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Inspirational

Standing Firm

 

Faith in Times of Affliction

 

   

 

In Daniel 2, Nebuchadnezzar, King of Babylon had a dream. He saw a monolithic image in the shape of a giant; a splendid man with a head of gold, a chest of silver, a belly of brass, legs of iron and feet of iron mixed with clay. The image represented the glory of the earth's kings and kingdoms. It was one colossal man, one mass, one community of humanity led by earthly kings which in Nebuchadnezzar's view, placed him at the head and the most valuable of all earth's kings and kingdoms. The boulder that destroyed that godless humanistic image typifies Christ - a mere 'rock' - not gold or silver, not even brass or iron, just a common rock. Jesus is 'the rock of offense' in whom there is no beauty or appeal from the world's perspective. The earth's ruthless kingdoms seen through Nebuchadnezzar's eyes are humanized, taking the form of a corporate man. Jesus is depersonalized and devalued, taking the form of an unexceptional stone. What a contrast of values. The whole world view is upside down.

Through the eyes of Daniel, we are then shown the same sweep of earthly kingdoms in Chapter 7. But he sees them not in a glorified human form, but as a series of beasts. The last beast is so horrible that it is beyond description. Finally a man, a human, appears and brings an end to the beastly parade of terror. That man is Jesus, the Christ. He is the true human. With His coming, the earth is liberated from the serial beastly reigns of terror, all less than the true humanity God intended for the earth before the fall of man. The differences between these two views of the same sweep of global history are almost irreconcilable. They represent radically different world views and values. One is humanistic and of the earth; one is heavenly, a vision from God.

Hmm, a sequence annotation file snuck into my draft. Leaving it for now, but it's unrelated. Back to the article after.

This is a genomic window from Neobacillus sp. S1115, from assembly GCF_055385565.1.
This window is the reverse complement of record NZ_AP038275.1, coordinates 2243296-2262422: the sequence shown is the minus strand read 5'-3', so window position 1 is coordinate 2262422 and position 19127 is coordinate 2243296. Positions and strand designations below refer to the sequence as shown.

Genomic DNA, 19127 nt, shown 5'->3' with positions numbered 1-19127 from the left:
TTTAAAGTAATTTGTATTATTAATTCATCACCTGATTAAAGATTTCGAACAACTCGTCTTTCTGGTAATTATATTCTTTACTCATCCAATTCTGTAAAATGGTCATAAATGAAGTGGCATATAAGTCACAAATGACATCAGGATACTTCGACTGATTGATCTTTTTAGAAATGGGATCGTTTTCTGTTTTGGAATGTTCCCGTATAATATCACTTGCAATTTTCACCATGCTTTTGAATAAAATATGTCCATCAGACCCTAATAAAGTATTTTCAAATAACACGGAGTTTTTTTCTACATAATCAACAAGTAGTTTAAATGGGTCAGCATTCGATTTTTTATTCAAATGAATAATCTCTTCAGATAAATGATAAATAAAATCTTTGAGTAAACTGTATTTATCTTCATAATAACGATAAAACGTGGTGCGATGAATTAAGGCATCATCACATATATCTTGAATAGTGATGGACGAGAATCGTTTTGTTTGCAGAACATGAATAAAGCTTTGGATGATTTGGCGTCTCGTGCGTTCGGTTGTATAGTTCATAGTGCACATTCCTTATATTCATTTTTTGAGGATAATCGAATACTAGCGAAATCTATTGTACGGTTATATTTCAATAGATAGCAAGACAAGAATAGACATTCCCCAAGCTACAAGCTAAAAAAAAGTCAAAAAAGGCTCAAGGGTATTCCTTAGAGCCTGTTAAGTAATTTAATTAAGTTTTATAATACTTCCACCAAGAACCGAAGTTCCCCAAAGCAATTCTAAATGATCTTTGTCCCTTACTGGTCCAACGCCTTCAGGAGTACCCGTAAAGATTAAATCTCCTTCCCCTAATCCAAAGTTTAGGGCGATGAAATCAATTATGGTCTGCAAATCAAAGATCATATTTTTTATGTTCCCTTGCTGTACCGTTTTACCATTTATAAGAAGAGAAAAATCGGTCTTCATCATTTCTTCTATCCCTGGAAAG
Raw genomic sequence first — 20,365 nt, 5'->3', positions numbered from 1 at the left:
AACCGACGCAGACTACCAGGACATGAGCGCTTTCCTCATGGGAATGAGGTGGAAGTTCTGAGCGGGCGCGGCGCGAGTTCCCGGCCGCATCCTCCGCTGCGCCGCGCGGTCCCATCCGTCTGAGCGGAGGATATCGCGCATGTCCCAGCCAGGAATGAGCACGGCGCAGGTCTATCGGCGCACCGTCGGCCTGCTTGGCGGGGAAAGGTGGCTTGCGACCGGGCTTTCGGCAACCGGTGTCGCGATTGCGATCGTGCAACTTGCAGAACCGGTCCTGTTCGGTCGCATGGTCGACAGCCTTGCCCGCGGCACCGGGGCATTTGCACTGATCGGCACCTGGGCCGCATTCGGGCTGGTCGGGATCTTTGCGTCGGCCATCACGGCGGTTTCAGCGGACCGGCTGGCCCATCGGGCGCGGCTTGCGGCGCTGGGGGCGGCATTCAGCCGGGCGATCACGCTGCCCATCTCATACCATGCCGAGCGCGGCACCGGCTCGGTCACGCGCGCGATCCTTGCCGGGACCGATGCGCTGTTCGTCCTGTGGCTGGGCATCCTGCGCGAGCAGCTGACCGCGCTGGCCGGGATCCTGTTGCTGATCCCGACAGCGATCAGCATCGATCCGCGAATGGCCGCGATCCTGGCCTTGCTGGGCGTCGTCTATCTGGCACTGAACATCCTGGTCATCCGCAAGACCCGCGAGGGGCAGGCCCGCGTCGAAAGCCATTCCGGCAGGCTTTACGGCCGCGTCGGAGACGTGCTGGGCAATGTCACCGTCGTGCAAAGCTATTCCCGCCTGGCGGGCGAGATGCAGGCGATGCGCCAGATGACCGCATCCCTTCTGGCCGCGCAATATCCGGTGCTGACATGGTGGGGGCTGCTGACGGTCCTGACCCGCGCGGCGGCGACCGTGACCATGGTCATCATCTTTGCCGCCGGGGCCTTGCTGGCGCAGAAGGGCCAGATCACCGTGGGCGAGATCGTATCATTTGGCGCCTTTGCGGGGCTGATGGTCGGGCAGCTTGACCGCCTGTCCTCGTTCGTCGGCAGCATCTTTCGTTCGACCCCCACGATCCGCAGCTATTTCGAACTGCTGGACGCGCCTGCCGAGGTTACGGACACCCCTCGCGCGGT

Between these very different panoramic historical perspectives are stories - of how the people of God fare as these kings and kingdoms come and go.

In chapter 3, a trio of young Hebrew rulers is compelled to gather with other national leaders. The "conference" involves a shared religious experience - let's call it government-based faith enrichment! It is prescribed. It isn't optional. The religious professional training is a new part of their job description. These new government sponsored faith practices are designed to promote a global symmetry of values to assure cultural conformity and national loyalty. I'm extrapolating, but you see the implications. The boys refuse to bow to the image. They refuse to participate in a compromise of their own heart-felt faith. The result is not mere job-less, but the death penalty. They will be examples to non-conformist - at least that was the intention of the authorities.

In Chapter 6, a similar edict comes forth from another king under a new flag that forbids even private prayer if offered to any deity except the one approved by the State. So prayer to Yahweh is outlawed, and Daniel can't even legally talk to his God without the possibility of impunity. The religious freedom ban now reaches beyond public ceremony (Chapter 3). It now monitors personal practices at home. Daniel defies the edict and as a result, he is placed into a den full of lions.

In both these cases of religious tyranny, a miracle occurs. In chapter 3, God cools the furnace and joins the three Hebrews in the fire and delivers them. In chapter 6, God shuts the mouths of the hungry lions and delivers Daniel. The message is clear - in the midst of earthly, even pagan governments, God's people are sometimes put at risk - called to compromise, forbidden to practice their faith, exposed to if not forced into pluralistic postures or worse, idolatrous and pagan practices. When this happens - don't compromise. Keep praying. Don't bend your knee to the idol. Don't give up on your faith. Be faithful to the true God and he will be faithful to you.

 

P. Douglas Small, Progect Pray

 

 

 

 

 

 

 

 

God is Merciful

 

 

 

 

The Mercy of God